“Mouth Operated Mouse” Wins Thingiverse Assistive Technology Challenge

Following the Bay Area Makeathon, MakerBot’s Thingiverse Community
expands upon winning designs to create life-changing devices for people
with disabilities.

BROOKLYN, N.Y.–(BUSINESS WIRE)–MakerBot
Thingiverse
,
the world’s largest 3D design community, is pleased
to announce the winning designs from the Assistive Technology Challenge.
The challenge asked the Thingiverse community to create 3D printed
devices for people with disabilities and make them available for others.
There are more than 200 million people with disabilities around the
world who experience considerable difficulties in handling everyday
tasks, and many of them can’t find off-the-shelf products that address
their needs1. 3D printing can help solve some of the problem
by providing the ability to create custom solutions at an affordable
price.


Following more than 170 submissions, Tobias Wirtl’s Mouth
Operated Mouse
is the winning design for the Assistive
Technology Challenge.
After reading about difficulties people
with disabilities face in accessing new technologies, Wirtl wanted to
create a device that could enable more people with disabilities to use
the Web. A number of products on the market are geared toward helping
people with disabilities navigate the Internet, but they can be very
expensive making them out of reach for people who need them. Keeping
cost in mind, Wirtl’s mouth operated mouse was designed so people of all
economic backgrounds would be able to build one on their own or find
somebody to build it for them.

“There are many new technologies that people with disabilities can’t
access and in my opinion everyone should be able to benefit from today’s
media, especially the Internet,” said Tobias Wirtl, creator of the Mouth
Operated Mouse. “That’s why I decided to create a device that would
allow people to navigate the Web. Products like these sell for hundreds
of dollars. I created this one with one 3D printer and about $20 worth
of commonly available components.”

The mouth operated mouse moves the cursor by using a mouthpiece, which
works like a joystick. Pushing the mouthpiece towards the case operates
the right mouse button. The left mouse button is emulated by a sensor
that recognizes when the user sucks air through it. The system is
controlled by an Arduino Pro Micro and can be connected to virtually any
PC via USB.

Second Place – HU-GO
is a 3D printable wheelchair for people who live in third world
countries. Upon the creator’s visit to his home country of Chile, he
realized that many children and adults needed wheelchairs and had no way
of affording them. When he returned home, he started to evaluate his own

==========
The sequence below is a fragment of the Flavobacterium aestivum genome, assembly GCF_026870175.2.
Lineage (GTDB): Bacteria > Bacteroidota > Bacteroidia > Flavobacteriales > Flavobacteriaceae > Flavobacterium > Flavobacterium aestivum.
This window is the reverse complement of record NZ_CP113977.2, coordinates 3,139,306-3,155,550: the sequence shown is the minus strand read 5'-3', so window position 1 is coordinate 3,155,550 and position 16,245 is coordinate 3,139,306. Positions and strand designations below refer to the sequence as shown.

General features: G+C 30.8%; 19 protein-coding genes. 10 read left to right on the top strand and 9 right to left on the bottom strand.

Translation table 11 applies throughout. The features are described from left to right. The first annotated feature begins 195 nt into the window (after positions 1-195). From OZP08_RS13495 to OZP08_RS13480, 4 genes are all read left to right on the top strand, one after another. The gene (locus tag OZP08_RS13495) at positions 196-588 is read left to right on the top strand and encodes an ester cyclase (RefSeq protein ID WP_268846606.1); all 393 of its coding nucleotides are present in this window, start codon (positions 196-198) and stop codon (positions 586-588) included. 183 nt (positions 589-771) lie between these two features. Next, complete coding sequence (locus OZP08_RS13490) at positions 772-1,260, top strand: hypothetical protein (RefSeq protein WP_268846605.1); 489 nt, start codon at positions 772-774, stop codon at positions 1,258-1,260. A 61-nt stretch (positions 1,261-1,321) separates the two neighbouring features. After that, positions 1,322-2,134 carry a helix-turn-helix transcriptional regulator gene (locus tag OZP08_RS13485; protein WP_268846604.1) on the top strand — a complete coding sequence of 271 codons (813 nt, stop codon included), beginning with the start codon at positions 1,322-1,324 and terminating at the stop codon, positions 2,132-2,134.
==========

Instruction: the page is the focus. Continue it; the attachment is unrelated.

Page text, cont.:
wheelchair and make small adjustments and additions to make it better.
Eventually he designed an affordable wheelchair that could be built
using a 3D printer and a number of household items. He hopes that his
design will make its way to countries with people in need, so they are
able navigate their neighborhoods and their lives with ease. The
wheelchair is comprised of 3D printed parts, plywood, zip ties and
household items like socks and flour bags for cushioning.

Third Place – According to the inventor of Assistive
Devices for Assistive Dogs
, it’s not just people that
need a helping hand – assistance dogs also need help manipulating
environments that aren’t designed for them. The Assistive Devices for
Assistive Dogs Starter Kit includes a 3D printable switch paddle, a door
knob puller and a set of scent coded training fobs that make it easier
for dogs to distinguish between multiple targets in a cluttered
environment.

“Each time we hold a MakerBot Thingiverse Challenge, we are amazed by
the things people create,” said Nadav Goshen, President at MakerBot.
“We’d like to thank everyone who participated in this challenge and we
encourage people to continue to create and expand upon these designs to
empower even more people around the world who have disabilities.”

The Assistive Technology Challenge began shortly after the Bay
Area Makeathon
;
a 72-hour event organized by Tikkun
Olam Makers (TOM)
and United
Cerebral Palsy of the North Bay
, and sponsored by Google.org.
The event produced groundbreaking
assistive devices
for people with disabilities who can’t find or
afford off-the-shelf products to address their needs. MakerBot launched
the Assistive
Technology Challenge
on Thingiverse to make these life-changing
inventions available to people with disabilities worldwide.

As the world’s largest 3D printing community, Thingiverse encourages
everyone to create and remix 3D things, no matter their technical
expertise or previous experience. In the spirit of maintaining an open
platform, all designs are encouraged to use a Creative
Commons license
that lets others use and remix designs.

Pictures and more information about the winning designs are available on
MakerBot’s Thingiverse
Assistive Technology Challenge page
.

Find
more information about Thingiverse.

About MakerBot

MakerBot, a subsidiary of Stratasys
Ltd. (Nasdaq: SSYS), is leading the Next Industrial Revolution by
setting the standards in reliable and affordable desktop 3D printing.
Founded in 2009, MakerBot sells desktop 3D printers to innovative and
industry-leading customers worldwide, including engineers, architects,
designers, educators, and consumers. MakerBot has one of the largest
installed bases and market shares in the desktop 3D printing industry,
with more than 80,000 MakerBot Replicator 3D Printers in the world. The
robust MakerBot 3D Ecosystem makes 3D printing easy and accessible for
everyone. To learn more about MakerBot, visit makerbot.com.

1 http://www.who.int/disabilities/world_report/2011/en/

Contacts

MakerBot
Bartees Cox
+1-347-238-2409 (o)
+1-202-815-6457
(m)
Bartees.cox@makerbot.com